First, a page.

A procession of chances came and went in-between the two strikes, meaning much of the evening made uncomfortable viewing even though United - and in particular the front pairing of Rooney and Ryan Giggs - often had Portsmouth chasing shadows.
After Sunday's FA Cup semi-final marathon against Everton, Sir Alex Ferguson made wholesale changes for the second successive game, with a string of big-name players returning. Two of them - Giggs and Rooney - combined sumptuously to put United ahead inside nine minutes.
Darren Fletcher, back from injury and on the lung-busting form of recent weeks, won the ball and it was quickly ferried forward to Anderson, whose excellent pass allowed Giggs to spring the visitors' offside trap. Waiting in the centre was Rooney, who finished with aplomb after a perfect rolled cross from his veteran colleague.
Amid the joy and release of any early tension, attentions switched to skipper Gary Neville, who sat stricken in his own half after sustaining a foot injury. After consultation with the club's medical staff, the club captain was promptly replaced by John O'Shea.
With the prospect of a three-point lead looming, United were clearly intent on also boosting a goal difference which had been overtaken by second-placed Liverpool in recent weeks, and the chances came thick and fast.
It was O'Shea who came closest to doubling the Reds' advantage before the break, as he headed Giggs' left-wing corner past James, only for Nadir Belhadj to smuggle the ball off the line and away to safety.
Next, a mis-timed header from Sol Campbell allowed Ronaldo to break down the right and cross low across the area for Giggs. His delicate chip beat James, but also drifted just past the far post. The 35-year-old held his head in his hands, aware that a glorious chance had just gone begging.
It looked like Giggs had made amends a minute later by feeding Rooney to round James and score, but a linesman's flag belatedly - but correctly - chalked it off. Quite how half-time came and went with United only one goal ahead was a mystery.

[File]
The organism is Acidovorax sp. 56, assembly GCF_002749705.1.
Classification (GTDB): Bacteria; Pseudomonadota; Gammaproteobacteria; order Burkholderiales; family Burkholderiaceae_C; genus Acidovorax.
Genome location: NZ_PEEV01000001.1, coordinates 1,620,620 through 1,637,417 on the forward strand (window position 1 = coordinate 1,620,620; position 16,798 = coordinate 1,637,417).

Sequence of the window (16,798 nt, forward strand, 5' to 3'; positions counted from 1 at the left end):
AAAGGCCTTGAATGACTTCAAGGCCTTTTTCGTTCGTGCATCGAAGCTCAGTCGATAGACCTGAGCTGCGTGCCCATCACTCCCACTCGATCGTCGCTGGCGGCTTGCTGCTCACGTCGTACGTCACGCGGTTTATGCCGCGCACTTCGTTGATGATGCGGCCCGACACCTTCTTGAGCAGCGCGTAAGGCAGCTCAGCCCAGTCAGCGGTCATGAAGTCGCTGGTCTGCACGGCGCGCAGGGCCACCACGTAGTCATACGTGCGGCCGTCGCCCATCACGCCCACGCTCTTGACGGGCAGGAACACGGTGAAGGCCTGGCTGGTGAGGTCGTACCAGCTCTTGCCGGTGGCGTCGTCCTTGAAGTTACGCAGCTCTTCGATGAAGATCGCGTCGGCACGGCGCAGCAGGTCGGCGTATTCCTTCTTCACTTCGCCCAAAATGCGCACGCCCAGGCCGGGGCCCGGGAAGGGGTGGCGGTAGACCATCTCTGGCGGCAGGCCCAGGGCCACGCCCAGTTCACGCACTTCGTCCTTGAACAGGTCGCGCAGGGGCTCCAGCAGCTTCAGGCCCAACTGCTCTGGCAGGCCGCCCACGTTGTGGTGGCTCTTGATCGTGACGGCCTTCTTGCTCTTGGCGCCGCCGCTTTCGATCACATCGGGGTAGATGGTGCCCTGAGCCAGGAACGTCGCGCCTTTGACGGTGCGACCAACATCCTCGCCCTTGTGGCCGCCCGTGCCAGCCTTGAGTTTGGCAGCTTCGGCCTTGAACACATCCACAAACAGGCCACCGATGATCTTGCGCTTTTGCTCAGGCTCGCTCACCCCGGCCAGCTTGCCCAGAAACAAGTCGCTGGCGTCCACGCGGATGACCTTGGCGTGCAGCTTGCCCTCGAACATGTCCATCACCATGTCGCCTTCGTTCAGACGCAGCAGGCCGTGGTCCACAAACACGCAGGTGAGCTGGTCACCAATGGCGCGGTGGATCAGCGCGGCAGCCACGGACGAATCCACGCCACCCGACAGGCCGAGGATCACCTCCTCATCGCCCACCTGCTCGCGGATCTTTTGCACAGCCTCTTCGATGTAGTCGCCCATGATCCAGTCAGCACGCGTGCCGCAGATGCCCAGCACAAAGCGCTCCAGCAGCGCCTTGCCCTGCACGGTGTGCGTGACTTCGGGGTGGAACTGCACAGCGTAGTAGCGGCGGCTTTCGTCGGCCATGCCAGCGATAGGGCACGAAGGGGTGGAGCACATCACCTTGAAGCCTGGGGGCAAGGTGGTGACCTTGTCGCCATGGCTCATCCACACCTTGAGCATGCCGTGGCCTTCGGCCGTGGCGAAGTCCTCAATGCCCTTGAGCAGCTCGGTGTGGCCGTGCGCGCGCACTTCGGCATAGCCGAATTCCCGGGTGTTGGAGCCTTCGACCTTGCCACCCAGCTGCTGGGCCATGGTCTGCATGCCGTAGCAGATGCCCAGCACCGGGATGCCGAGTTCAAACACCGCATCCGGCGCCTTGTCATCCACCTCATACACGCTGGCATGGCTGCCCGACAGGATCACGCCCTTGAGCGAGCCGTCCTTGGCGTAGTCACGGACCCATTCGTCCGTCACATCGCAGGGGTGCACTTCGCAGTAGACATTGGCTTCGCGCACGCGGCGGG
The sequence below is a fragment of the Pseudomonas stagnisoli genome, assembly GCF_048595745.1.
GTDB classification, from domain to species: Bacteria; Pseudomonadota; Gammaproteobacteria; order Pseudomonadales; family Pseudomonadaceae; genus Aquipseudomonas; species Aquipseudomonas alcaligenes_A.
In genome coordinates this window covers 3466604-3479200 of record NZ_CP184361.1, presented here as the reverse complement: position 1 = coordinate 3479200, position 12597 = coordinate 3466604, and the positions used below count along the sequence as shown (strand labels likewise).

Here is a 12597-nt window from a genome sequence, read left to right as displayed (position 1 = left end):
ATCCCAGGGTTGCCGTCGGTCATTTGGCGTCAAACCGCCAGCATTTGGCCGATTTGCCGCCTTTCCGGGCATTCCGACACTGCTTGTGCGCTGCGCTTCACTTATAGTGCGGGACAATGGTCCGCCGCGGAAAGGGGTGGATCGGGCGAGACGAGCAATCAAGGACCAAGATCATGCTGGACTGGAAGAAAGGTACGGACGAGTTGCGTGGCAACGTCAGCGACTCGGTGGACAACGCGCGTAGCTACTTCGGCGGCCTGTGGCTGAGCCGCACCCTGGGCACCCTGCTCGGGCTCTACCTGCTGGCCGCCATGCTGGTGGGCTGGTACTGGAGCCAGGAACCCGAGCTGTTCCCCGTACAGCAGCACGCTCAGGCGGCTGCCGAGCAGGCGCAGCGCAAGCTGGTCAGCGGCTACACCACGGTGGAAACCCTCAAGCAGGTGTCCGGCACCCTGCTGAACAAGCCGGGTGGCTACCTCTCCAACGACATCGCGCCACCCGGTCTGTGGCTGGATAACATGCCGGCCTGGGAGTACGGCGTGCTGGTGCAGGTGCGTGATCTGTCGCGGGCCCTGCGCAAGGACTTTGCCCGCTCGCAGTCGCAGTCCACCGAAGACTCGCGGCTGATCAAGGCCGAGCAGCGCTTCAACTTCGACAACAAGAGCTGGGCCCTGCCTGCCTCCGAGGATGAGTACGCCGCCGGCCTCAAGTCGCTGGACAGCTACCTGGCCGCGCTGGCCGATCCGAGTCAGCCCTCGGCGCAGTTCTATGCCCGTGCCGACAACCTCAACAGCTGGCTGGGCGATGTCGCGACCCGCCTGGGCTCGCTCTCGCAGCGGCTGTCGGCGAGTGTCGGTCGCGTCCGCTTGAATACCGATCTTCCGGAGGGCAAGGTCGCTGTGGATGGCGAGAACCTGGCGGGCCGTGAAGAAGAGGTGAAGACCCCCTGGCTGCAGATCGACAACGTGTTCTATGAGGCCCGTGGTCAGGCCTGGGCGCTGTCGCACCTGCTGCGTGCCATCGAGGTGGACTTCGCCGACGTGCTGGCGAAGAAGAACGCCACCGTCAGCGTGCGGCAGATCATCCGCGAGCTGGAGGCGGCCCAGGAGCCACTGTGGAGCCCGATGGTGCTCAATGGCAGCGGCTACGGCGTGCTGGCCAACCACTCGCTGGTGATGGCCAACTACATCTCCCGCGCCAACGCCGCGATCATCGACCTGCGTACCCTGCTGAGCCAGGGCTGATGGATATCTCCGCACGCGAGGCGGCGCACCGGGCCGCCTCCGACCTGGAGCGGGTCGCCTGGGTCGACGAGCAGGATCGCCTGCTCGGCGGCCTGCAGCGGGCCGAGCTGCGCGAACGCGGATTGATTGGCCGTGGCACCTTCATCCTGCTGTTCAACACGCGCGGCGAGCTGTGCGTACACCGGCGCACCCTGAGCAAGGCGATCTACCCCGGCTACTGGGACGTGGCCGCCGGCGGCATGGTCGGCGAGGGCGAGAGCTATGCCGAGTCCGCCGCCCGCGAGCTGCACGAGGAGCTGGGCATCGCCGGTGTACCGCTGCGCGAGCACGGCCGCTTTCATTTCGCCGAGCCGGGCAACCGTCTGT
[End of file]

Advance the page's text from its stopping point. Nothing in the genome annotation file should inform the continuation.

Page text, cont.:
The fact that so many chances had come and gone seemed to increasingly play on United's minds as the second half unfolded. The Reds' cause wasn't helped when O'Shea suffered an injury after a clash with Belhadj, who appeared to stand heavily on the Irishman's foot. With the injury count rising but the goals tally stuck on one, a nervous atmosphere began to brew within Old Trafford.
The tension was never higher than around the 70th minute, when Pompey mustered two particularly threatening forays forward. Peter Crouch, who ploughed a lone furrow without much joy but with plenty of effort, first volleyed wide, then saw his header well saved by Edwin van der Sar.
Rooney saw another shot well saved by James after latching onto van der Sar's long punt, but a priceless second goal did finally arrive with eight minutes left. Carrick, thrown on at the expense of Anderson, came up with the goods and Scholes, fittingly on his 600th United appearance, was the architecht.
Just as he has done umpteen times in his 15-year senior career, the midfield magician exploited a gap before the Pompey defence were able to plug it by slipping an inch-perfect pass into the run of Carrick, who finished clinically into James' bottom-right hand corner.
With the three points assured, United began to press forward with more abandon, striving to make up further goal difference. Ronaldo had a goal chalked off and also fired over while Rafael was denied by James, leaving the Reds still three behind Rafael Benitez's men on that count.
More importantly, however, the telling gap between champions and chasing pack is now three points, with a game in hand still to make up.